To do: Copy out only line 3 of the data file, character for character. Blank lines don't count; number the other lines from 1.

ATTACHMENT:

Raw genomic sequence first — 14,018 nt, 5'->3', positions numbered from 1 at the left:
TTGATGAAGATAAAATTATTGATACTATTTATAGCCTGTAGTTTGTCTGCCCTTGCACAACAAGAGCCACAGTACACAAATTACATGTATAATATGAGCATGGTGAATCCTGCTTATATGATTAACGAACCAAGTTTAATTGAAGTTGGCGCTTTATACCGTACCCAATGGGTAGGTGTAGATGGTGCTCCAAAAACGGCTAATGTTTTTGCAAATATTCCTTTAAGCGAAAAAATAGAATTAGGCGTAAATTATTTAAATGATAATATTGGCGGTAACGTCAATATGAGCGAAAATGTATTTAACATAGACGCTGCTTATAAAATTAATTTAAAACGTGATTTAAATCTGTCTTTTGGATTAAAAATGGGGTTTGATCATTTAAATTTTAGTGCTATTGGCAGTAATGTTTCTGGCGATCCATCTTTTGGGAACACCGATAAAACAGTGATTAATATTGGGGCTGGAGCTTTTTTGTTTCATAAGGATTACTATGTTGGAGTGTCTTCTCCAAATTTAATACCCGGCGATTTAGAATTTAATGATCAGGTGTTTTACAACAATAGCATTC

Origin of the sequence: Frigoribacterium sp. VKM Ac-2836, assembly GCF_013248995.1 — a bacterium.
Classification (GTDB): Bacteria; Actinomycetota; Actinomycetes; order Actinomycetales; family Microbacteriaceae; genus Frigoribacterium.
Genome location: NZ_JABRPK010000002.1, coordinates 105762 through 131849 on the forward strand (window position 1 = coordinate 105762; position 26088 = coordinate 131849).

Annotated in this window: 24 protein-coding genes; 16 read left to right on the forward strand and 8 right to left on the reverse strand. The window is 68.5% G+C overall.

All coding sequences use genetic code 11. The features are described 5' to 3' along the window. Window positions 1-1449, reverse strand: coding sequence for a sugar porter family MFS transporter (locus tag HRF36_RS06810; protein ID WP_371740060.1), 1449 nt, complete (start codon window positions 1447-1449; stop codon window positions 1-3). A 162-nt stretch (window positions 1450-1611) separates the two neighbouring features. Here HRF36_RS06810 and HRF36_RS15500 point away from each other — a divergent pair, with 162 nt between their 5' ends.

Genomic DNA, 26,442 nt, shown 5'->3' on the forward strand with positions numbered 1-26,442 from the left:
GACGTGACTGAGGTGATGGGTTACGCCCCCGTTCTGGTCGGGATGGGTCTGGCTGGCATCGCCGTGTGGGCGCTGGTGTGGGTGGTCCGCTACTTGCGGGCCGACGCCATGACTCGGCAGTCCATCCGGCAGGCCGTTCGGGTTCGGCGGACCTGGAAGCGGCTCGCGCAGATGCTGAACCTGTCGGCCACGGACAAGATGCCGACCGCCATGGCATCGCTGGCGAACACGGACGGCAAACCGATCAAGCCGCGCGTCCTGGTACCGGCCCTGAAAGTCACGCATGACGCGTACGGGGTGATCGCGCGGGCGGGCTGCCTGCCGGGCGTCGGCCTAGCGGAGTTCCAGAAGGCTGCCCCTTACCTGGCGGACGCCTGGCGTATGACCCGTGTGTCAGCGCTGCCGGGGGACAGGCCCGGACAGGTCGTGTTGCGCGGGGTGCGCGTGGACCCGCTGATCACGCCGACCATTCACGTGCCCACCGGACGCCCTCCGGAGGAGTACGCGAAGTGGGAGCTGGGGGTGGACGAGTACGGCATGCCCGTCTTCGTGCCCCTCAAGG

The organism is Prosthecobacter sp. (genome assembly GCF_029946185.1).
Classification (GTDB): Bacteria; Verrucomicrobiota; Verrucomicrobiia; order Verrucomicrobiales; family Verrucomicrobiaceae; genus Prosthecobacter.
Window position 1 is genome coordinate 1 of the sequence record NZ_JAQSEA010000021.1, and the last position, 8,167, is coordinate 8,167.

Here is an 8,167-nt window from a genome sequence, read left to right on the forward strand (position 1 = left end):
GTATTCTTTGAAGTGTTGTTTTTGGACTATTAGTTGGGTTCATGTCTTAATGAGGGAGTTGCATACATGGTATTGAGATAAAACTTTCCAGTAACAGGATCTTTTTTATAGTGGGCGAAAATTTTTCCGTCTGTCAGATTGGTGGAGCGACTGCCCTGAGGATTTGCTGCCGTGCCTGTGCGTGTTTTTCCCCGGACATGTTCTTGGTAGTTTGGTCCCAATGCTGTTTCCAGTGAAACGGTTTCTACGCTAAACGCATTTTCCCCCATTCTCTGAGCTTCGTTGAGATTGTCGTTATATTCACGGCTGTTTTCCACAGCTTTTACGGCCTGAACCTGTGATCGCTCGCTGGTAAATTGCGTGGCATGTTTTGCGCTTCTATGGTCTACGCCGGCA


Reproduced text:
Origin of the sequence: Frigoribacterium sp. VKM Ac-2836, assembly GCF_013248995.1 — a bacterium.